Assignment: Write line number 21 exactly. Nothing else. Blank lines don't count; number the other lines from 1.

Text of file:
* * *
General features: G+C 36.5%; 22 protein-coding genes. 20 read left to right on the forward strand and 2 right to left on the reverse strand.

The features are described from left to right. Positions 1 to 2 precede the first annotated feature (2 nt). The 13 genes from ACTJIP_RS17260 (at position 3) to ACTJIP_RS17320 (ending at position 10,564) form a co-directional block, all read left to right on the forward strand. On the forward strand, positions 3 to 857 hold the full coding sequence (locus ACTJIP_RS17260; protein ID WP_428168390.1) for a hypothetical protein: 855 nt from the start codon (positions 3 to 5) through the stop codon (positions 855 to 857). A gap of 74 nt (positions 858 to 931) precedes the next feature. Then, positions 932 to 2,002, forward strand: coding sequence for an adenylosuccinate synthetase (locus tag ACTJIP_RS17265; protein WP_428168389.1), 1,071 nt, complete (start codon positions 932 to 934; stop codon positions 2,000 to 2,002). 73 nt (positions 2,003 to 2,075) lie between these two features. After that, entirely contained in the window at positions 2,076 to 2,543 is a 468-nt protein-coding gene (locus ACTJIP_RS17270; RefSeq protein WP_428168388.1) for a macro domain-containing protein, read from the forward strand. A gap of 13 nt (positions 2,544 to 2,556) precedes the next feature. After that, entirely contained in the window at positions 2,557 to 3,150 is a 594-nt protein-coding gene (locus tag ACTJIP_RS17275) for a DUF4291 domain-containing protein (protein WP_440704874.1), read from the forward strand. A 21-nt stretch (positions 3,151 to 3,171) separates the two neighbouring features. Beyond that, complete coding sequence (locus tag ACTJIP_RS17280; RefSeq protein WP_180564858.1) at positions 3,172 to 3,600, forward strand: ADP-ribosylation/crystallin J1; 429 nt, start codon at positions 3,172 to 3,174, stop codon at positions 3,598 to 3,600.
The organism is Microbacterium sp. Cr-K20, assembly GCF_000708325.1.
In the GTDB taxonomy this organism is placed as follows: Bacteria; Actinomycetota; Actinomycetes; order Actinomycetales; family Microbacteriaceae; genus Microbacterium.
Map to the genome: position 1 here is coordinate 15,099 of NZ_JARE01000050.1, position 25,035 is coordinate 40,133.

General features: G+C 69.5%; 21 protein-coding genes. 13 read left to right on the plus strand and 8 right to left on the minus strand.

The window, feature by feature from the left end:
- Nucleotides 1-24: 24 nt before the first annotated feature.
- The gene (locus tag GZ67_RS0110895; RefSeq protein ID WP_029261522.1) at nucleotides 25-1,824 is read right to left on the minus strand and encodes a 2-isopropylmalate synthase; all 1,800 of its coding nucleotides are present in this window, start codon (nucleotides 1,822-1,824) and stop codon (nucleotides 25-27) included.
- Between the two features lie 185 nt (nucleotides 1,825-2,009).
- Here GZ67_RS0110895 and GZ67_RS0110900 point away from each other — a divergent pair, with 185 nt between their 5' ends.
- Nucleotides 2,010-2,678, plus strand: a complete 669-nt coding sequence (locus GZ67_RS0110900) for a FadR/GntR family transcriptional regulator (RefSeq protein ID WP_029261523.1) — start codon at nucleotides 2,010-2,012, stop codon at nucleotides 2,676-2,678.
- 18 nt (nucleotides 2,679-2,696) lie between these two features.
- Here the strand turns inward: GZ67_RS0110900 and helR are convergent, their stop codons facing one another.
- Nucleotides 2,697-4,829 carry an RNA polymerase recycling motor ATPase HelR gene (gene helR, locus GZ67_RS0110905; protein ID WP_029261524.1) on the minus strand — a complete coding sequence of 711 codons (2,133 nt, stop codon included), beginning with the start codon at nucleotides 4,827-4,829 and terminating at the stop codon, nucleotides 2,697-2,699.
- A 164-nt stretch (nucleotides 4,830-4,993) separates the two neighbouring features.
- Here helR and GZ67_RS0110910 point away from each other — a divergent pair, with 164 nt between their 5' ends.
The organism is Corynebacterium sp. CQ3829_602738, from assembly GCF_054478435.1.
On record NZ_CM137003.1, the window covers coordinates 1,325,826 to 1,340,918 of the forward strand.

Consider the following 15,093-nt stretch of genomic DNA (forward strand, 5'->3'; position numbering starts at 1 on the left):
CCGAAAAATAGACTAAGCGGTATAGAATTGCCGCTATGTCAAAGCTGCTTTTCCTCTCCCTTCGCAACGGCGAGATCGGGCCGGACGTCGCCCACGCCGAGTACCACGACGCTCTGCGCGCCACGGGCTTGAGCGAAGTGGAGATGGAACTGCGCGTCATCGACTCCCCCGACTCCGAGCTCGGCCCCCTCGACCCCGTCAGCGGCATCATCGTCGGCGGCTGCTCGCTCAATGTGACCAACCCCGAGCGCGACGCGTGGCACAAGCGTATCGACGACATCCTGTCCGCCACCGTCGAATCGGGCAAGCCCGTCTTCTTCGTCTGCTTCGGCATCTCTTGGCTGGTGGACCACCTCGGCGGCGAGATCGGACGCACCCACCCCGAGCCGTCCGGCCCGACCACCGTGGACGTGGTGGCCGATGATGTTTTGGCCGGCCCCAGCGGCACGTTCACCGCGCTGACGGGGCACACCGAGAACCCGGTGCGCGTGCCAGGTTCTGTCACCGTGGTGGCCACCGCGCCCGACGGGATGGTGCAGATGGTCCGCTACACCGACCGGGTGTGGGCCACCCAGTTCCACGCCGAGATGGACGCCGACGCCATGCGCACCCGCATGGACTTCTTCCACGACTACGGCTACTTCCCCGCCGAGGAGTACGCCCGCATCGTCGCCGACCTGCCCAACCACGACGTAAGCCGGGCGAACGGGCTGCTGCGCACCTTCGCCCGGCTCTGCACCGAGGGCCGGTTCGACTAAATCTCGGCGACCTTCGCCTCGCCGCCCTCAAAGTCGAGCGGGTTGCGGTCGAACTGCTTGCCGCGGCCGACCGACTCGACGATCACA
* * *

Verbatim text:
CCGAAAAATAGACTAAGCGGTATAGAATTGCCGCTATGTCAAAGCTGCTTTTCCTCTCCCTTCGCAACGGCGAGATCGGGCCGGACGTCGCCCACGCCGAGTACCACGACGCTCTGCGCGCCACGGGCTTGAGCGAAGTGGAGATGGAACTGCGCGTCATCGACTCCCCCGACTCCGAGCTCGGCCCCCTCGACCCCGTCAGCGGCATCATCGTCGGCGGCTGCTCGCTCAATGTGACCAACCCCGAGCGCGACGCGTGGCACAAGCGTATCGACGACATCCTGTCCGCCACCGTCGAATCGGGCAAGCCCGTCTTCTTCGTCTGCTTCGGCATCTCTTGGCTGGTGGACCACCTCGGCGGCGAGATCGGACGCACCCACCCCGAGCCGTCCGGCCCGACCACCGTGGACGTGGTGGCCGATGATGTTTTGGCCGGCCCCAGCGGCACGTTCACCGCGCTGACGGGGCACACCGAGAACCCGGTGCGCGTGCCAGGTTCTGTCACCGTGGTGGCCACCGCGCCCGACGGGATGGTGCAGATGGTCCGCTACACCGACCGGGTGTGGGCCACCCAGTTCCACGCCGAGATGGACGCCGACGCCATGCGCACCCGCATGGACTTCTTCCACGACTACGGCTACTTCCCCGCCGAGGAGTACGCCCGCATCGTCGCCGACCTGCCCAACCACGACGTAAGCCGGGCGAACGGGCTGCTGCGCACCTTCGCCCGGCTCTGCACCGAGGGCCGGTTCGACTAAATCTCGGCGACCTTCGCCTCGCCGCCCTCAAAGTCGAGCGGGTTGCGGTCGAACTGCTTGCCGCGGCCGACCGACTCGACGATCACA